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Camellia plant help

Hi there, Im reaching out for a bit of help again please. When I first moved into my house nearly 10 years ago. My mother in law had brought us 2 Camellia's that we brought with us when we moved.

We planted them in the only space we had, as they were very small.
They were really close to each other and under conifers. Whilst they didn't thrive, they flowered and grew slowly.

I finally got round to doing our garden last summer and i moved the one camellia away from the other to give it space. After a few weeks it started to lose its leaves. It lost all of them other than about 8-10 leaves. It's still in the same state now after around 6 months. Once I noticed it was struggling I fed it and watered it frequently but it made no difference. I just assumed that I may have upset it when I moved it and hoped that it would come back to life.

I was wondering if anyone could help me save or improve it. We unfortunately lost the mother in law to covid in January and I know it would really please my wife to keep it, as it was a gift from her mother.

The 2 Camellia's are different. the one i moved has smaller flowers and leaves, this normally flowers later than the other one. I cant remember the different names.

Also could you please give me a few ideas of ground covering evergreen flowering perennials for my borders. I've just planted a couple of pretty purple flowering Campanulas. Hopefully they will do well.

Thanks in advance.

Posts


  • As you can see the One Camellia is fine, but the other one is more or less bare. Sorry, abuth the photos being the wrong way. For some reason thats how its uploading on to the site.

    Thanks again
  • chickychicky Posts: 10,403
    edited March 2021
    On the camellia I think the only thing you can do is wait and hope 🤞🏻.  If its alive it won’t have put on new growth over winter anyway - you’ll have to wait til April time to see if it produces new leaves.  The fact that it has held on to a few leaves is an encouraging sign.
    (edited to say: have just seen the photos and it doesn’t look good - try scraping back a bit of bark on one of the stems with your fingernail - if there is any sign of green that branch is still alive)

    If it does start leafing up again then make sure it doesn’t go short of water this spring/summer and give it a feed with something that says its good for ericaceous plants (miraclegro do a special slow release fertiliser, but I’m sure other makes are available).  Good luck 😄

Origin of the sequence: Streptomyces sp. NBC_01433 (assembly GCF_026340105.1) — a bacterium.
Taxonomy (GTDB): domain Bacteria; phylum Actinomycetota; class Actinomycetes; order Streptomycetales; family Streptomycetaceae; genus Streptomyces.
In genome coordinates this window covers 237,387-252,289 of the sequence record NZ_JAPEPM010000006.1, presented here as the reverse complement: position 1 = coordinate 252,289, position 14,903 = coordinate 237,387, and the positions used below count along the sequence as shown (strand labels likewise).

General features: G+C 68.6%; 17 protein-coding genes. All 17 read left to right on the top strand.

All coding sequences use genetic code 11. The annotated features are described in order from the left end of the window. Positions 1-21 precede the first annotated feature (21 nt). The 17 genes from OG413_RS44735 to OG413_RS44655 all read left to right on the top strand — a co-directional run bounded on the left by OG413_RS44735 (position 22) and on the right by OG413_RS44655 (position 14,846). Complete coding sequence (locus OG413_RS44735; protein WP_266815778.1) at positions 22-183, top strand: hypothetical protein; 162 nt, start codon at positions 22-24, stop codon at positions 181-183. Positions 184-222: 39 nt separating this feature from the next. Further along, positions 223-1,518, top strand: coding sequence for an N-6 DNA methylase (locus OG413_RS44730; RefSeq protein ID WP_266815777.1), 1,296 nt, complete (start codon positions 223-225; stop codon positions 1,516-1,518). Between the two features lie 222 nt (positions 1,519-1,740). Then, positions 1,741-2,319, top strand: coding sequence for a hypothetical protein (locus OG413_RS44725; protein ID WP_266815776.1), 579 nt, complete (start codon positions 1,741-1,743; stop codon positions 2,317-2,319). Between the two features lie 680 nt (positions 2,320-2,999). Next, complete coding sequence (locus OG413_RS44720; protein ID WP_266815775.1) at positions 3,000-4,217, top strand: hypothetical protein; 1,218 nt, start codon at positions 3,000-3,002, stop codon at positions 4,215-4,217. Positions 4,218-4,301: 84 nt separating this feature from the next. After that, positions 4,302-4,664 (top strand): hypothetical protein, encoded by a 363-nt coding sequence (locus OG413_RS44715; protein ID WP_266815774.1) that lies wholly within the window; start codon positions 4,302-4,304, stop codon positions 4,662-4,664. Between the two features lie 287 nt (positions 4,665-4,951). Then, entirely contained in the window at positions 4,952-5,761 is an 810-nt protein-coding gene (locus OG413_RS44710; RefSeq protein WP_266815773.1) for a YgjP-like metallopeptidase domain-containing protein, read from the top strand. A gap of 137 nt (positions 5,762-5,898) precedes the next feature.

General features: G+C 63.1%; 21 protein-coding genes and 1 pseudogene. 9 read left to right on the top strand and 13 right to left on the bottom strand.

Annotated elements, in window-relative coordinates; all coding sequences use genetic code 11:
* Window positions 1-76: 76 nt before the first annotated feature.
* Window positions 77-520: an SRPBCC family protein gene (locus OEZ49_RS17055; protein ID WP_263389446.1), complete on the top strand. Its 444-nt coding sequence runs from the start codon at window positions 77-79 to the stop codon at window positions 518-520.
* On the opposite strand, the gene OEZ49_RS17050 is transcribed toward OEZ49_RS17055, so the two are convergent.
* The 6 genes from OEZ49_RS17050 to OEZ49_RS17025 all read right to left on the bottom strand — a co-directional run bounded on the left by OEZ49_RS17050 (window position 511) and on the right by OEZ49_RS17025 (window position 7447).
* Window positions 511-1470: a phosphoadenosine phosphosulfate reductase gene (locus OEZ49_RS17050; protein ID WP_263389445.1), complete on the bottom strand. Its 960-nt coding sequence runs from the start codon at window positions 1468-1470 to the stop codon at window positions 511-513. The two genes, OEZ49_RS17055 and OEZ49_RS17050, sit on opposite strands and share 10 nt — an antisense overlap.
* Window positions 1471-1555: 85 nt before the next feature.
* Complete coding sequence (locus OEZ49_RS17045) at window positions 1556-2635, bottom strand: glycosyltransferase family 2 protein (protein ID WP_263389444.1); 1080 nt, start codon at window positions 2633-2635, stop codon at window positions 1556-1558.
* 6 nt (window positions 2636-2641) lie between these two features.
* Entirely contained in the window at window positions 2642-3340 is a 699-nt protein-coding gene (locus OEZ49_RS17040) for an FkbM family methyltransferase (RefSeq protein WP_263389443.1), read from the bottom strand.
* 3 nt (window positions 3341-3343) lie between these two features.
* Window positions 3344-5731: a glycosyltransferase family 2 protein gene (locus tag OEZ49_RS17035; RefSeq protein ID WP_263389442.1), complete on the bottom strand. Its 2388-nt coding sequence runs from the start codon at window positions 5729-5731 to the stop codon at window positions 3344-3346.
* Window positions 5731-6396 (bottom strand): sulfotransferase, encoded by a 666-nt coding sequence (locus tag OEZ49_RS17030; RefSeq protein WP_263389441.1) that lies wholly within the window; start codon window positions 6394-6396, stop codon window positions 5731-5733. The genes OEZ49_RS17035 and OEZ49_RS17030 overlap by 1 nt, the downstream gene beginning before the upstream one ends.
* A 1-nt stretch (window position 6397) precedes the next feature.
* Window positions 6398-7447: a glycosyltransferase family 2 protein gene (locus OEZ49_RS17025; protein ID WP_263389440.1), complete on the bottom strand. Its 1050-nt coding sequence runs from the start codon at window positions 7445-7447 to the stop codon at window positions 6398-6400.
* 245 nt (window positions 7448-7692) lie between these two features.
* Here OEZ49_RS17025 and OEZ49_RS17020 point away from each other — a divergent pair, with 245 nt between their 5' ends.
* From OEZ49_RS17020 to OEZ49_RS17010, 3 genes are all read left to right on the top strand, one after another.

On evergreen flowering ground cover check out Lithodora (small but intense blue flowers in spring, with the odd one or two appearing in autumn and winter too).  Or the creeping phlox - covered with masses of flowers in spring, but keeps its leaves all year round.
  • chicky said:
    On the camellia I think the only thing you can do is wait and hope 🤞🏻.  If its alive it won’t have put on new growth over winter anyway - you’ll have to wait til April time to see if it produces new leaves.  The fact that it has held on to a few leaves is an encouraging sign.
    (edited to say: have just seen the photos and it doesn’t look good - try scraping back a bit of bark on one of the stems with your fingernail - if there is any sign of green that branch is still alive)

    If it does start leafing up again then make sure it doesn’t go short of water this spring/summer and give it a feed with something that says its good for ericaceous plants (miraclegro do a special slow release fertiliser, but I’m sure other makes are available).  Good luck 😄

    On evergreen flowering ground cover check out Lithodora (small but intense blue flowers in spring, with the odd one or two appearing in autumn and winter too).  Or the creeping phlox - covered with masses of flowers in spring, but keeps its leaves all year round.
    Thank you very much for your reply.

    Id had a close look at the Camellia. The only parts that look alive are the the stems with the leafs on. They have a few green buds on too. But I could be wrong.

    Ill do what you recommended and wait a couple of months and see if and where there is any new growth. Then maybe cut back the dead, where I can. Hopefully this will encourage more new growth.

    Ill have a look for those ground covering plants next time im out. Thats great and they sound perfect.

    Thank you again. :)
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